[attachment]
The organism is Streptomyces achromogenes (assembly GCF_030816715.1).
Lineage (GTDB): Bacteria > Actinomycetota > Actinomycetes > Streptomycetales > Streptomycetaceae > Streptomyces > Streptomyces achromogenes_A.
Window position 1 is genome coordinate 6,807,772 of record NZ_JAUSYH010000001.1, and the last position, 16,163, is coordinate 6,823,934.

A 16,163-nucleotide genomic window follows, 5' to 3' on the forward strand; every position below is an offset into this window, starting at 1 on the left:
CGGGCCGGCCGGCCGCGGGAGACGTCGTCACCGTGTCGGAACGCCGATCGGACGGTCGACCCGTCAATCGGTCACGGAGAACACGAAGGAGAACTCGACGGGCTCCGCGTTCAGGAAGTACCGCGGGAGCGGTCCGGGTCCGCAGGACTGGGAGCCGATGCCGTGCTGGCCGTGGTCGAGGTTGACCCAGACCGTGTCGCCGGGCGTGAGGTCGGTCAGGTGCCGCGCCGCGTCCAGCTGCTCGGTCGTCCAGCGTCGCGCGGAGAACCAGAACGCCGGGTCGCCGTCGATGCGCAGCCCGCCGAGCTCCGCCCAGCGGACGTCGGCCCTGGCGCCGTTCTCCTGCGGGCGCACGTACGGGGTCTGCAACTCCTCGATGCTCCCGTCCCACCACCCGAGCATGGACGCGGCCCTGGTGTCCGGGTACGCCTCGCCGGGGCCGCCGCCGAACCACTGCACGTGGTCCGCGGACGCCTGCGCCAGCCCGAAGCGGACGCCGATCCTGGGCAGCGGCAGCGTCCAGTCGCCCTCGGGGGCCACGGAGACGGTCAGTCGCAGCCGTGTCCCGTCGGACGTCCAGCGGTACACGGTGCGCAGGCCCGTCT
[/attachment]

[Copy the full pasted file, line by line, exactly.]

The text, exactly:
The organism is Streptomyces achromogenes (assembly GCF_030816715.1).
Lineage (GTDB): Bacteria > Actinomycetota > Actinomycetes > Streptomycetales > Streptomycetaceae > Streptomyces > Streptomyces achromogenes_A.
Window position 1 is genome coordinate 6,807,772 of record NZ_JAUSYH010000001.1, and the last position, 16,163, is coordinate 6,823,934.

A 16,163-nucleotide genomic window follows, 5' to 3' on the forward strand; every position below is an offset into this window, starting at 1 on the left:
CGGGCCGGCCGGCCGCGGGAGACGTCGTCACCGTGTCGGAACGCCGATCGGACGGTCGACCCGTCAATCGGTCACGGAGAACACGAAGGAGAACTCGACGGGCTCCGCGTTCAGGAAGTACCGCGGGAGCGGTCCGGGTCCGCAGGACTGGGAGCCGATGCCGTGCTGGCCGTGGTCGAGGTTGACCCAGACCGTGTCGCCGGGCGTGAGGTCGGTCAGGTGCCGCGCCGCGTCCAGCTGCTCGGTCGTCCAGCGTCGCGCGGAGAACCAGAACGCCGGGTCGCCGTCGATGCGCAGCCCGCCGAGCTCCGCCCAGCGGACGTCGGCCCTGGCGCCGTTCTCCTGCGGGCGCACGTACGGGGTCTGCAACTCCTCGATGCTCCCGTCCCACCACCCGAGCATGGACGCGGCCCTGGTGTCCGGGTACGCCTCGCCGGGGCCGCCGCCGAACCACTGCACGTGGTCCGCGGACGCCTGCGCCAGCCCGAAGCGGACGCCGATCCTGGGCAGCGGCAGCGTCCAGTCGCCCTCGGGGGCCACGGAGACGGTCAGTCGCAGCCGTGTCCCGTCGGACGTCCAGCGGTACACGGTGCGCAGGCCCGTCT